Fossil research unveils new turtle species, hints at intercontinental migrations
Map of North America during the Cenomanian age (96 million years ago) showing the four turtle families newly
discovered at the Arlington Archosaur Site (AAS). The AAS fossil assemblage includes a diverse combination
of native North American turtle lineages alongside those that migrated from Asia or the Southern hemisphere.
One of these species, "Trinitichelys" maini is a new species to science, described here for the first time
[Credit: Brent Adrian, M.F.A.]
"The AAS turtle assemblage informs a growing understanding of Appalachian ecosystems in the mid-Cretaceous, most of which were obscured by later erosion along coasts and extensive continental river drainages,'' said Brent Adrian, the lead author of the study, published in the current issue of the online journal Palaeontologia Electronica.

One new species—"Trinitichelys" maini—is a baenid turtle, an extinct lineage of aquatic North American turtles that persisted from the Early Cretaceous through the Eocene. These turtles were medium-sized (about the size of a modern snapping turtle), had heavily fused bones and shells, and occupied freshwater river habitats. "Trinitichelys" maini is the oldest member of the group found in the eastern North American subcontinent of Appalachia, which at that time was separated from Laramidia, the western sub-continent of North America.

Fossil research unveils new turtle species, hints at intercontinental migrations
Arlington Archosaur Site (AAS) fossil samples of new turtle species "Trinitichelys" maini
[Credit: Brent Adrian, M.F.A.]
"T." maini honors the late Dr. Derek Main, the first director of the AAS project, who recognized the scientific potential of the site. "Derek's incredible work with the community led to the creation of one of the most extensive and diverse collections of mid-Cretaceous fossils known in Texas," says Dr. Chris Noto, who took over as director of the AAS in 2013, "He was an inspiration to all those who worked with him, and it is only fitting this new species is named after him."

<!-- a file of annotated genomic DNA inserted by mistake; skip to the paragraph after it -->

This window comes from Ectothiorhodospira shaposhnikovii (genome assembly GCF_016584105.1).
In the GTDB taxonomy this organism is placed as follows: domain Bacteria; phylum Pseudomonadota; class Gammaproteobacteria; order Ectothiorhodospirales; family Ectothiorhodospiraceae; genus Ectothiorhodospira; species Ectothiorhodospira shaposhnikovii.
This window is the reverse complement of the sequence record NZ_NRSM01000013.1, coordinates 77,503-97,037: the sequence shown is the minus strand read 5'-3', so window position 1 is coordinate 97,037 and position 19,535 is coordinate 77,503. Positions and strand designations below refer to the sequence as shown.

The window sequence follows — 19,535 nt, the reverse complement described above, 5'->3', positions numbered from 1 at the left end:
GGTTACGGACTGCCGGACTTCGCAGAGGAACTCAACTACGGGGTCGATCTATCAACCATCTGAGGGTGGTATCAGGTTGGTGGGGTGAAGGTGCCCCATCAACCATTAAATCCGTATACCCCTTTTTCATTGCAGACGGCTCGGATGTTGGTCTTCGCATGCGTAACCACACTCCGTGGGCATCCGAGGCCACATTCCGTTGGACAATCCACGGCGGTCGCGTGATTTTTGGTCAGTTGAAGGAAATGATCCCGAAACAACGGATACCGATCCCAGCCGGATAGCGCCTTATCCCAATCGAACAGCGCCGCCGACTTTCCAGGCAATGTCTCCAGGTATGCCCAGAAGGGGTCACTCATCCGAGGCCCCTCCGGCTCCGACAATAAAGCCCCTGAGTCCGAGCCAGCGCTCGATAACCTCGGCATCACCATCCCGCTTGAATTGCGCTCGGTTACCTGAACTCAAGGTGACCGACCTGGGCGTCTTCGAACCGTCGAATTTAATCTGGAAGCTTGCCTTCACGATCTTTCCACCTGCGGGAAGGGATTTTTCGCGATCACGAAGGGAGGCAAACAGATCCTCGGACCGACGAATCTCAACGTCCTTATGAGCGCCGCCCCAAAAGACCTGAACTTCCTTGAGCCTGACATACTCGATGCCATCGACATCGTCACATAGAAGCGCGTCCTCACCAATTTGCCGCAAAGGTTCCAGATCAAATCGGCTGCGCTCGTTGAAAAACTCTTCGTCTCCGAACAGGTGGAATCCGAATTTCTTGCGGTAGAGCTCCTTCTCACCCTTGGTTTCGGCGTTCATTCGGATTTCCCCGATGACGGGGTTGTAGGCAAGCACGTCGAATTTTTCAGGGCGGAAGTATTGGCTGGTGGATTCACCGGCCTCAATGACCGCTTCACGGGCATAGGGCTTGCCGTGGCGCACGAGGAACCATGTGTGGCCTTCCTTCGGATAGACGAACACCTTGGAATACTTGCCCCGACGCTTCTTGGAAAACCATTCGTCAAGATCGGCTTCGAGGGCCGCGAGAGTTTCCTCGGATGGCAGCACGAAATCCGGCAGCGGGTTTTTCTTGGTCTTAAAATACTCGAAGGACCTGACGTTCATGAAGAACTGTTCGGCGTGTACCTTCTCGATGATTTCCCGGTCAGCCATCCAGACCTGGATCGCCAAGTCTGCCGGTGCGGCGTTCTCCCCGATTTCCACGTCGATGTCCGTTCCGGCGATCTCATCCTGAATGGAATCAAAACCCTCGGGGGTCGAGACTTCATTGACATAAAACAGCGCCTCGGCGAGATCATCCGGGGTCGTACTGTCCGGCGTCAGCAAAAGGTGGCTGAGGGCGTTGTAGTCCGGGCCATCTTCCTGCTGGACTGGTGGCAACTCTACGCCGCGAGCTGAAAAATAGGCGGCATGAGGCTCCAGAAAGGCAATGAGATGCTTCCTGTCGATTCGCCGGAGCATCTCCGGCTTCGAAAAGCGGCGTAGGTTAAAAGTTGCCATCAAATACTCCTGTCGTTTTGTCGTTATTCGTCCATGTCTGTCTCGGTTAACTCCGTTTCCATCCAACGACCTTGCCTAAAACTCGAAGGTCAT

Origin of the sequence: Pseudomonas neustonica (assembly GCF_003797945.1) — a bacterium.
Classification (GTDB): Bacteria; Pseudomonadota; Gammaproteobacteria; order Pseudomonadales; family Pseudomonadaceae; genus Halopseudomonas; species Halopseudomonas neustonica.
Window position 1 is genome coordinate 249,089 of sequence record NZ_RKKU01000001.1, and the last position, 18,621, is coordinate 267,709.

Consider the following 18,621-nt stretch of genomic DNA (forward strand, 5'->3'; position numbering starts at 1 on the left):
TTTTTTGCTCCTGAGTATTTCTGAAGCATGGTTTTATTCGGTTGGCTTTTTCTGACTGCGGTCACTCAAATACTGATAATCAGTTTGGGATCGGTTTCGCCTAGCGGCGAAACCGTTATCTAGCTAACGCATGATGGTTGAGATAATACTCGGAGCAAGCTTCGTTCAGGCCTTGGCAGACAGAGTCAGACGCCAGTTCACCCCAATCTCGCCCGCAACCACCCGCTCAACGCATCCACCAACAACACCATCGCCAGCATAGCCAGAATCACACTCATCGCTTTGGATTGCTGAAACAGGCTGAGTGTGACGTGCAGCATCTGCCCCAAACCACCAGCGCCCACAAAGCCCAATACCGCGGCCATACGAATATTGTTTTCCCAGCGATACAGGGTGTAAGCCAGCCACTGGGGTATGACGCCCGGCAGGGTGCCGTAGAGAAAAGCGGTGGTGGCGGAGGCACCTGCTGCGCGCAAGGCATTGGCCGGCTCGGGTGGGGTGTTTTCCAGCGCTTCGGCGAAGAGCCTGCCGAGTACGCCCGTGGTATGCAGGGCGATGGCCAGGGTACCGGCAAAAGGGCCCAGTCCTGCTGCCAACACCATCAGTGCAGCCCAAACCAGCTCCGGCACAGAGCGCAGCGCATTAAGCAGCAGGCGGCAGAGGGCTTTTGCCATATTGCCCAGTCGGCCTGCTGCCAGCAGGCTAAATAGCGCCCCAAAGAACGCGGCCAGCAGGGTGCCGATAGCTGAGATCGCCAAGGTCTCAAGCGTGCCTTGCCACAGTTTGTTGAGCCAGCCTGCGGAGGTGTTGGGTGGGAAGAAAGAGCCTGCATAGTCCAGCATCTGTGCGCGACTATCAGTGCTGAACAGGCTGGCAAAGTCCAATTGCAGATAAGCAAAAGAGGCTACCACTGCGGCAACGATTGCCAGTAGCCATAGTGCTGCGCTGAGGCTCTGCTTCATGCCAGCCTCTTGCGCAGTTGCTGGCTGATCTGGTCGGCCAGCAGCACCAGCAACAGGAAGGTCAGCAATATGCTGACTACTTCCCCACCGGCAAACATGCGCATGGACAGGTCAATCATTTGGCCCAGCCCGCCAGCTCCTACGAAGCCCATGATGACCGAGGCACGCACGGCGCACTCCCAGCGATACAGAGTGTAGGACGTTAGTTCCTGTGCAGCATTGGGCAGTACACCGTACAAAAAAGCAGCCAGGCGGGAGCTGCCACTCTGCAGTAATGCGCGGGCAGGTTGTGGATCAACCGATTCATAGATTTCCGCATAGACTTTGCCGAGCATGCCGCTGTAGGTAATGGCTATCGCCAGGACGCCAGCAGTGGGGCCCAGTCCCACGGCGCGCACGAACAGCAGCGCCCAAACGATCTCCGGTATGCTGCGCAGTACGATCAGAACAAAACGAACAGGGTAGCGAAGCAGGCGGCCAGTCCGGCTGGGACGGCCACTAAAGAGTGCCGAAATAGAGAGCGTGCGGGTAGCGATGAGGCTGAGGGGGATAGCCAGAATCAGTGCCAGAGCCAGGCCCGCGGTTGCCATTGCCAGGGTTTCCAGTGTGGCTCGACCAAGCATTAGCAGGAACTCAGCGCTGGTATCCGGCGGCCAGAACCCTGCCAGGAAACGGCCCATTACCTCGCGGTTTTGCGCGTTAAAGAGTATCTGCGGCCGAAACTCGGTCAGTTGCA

Alongside T. maini, the study describes three more intriguing new turtles from the AAS. One species represents the oldest side-necked (pleurodire) turtle discovered in North America. Side-necked turtles originated in the Southern Hemisphere, and the AAS marks the first time they are found in North America.

Yet another surprise is an early soft-shelled turtle (trionychid), which belongs to a lineage that immigrated from Asia. Adding to this unusual mix is Naomichelys sp., a large semi-aquatic turtle with unusual tubercles (raised bumps) on its shell that is a relict North American species typically found in much older rocks. This combination of turtle species in one location is unique, as it includes Asian, Southern Hemisphere, and native North American forms, and both young and older, relict taxa.

Source: Midwestern University [December 23, 2019]

* This article was originally published here

2019 December 27 A Partial Solar Eclipse Sequence Reflected...

2019 December 27

A Partial Solar Eclipse Sequence Reflected
Image Credit & Copyright: Majid Ghohroodi

Explanation: What’s happened to the Sun? Yesterday, if you were in the right place at the right time, you could see the Sun rise partially eclipsed by the Moon. The unusual sight was captured in dramatic fashion in the featured image not only directly, in a sequence of six images, but also in reflection from Soltan Salt Lake in Iran. The almost-white Sun appears dimmer and redder near the horizon primarily because Earth’s atmosphere preferentially scatters away more blue light. Yesterday’s partial solar eclipse appeared in the sky over much of Asia and Australia, but those with a clear enough sky in a thin band across the Earth’s surface were treated to a more complete annular solar eclipse – where the Moon appears completely surrounded by the Sun in what is known as a ring of fire. The next annular solar eclipse will occur in 2020 June.

∞ Source: apod.nasa.gov/apod/ap191227.html

* This article was originally published here

Ancient wasp-mimicking fly discovered in South Korea

New species was named Buccinatormyia gangnami, after a famous hit by a South Korean singer PSY. It was described based on six impression fossils found near Jinju city in South Korea. On average, members of this species were twice larger than the common house fly, with a proboscis length up to 5 mm. Their darkish abdomenon were embellished with four pairs of light spots, very similar to yellowjacket patterns which typically displayed by hoverflies and other extant flower-loving Diptera active during the day.

Ancient wasp-mimicking fly discovered in South Korea
The long-proboscid fly Buccinatormyia gangnami from the Lower Cretaceous of South Korea
[Credit: Alexander Khramov, Gi-Soo Nam]
The chief model for modern yellowjacket mimics are social wasps united into the Vespidae family. In our time these wasps as really common as everyone knows who has ever seen them stuck in his or her jam.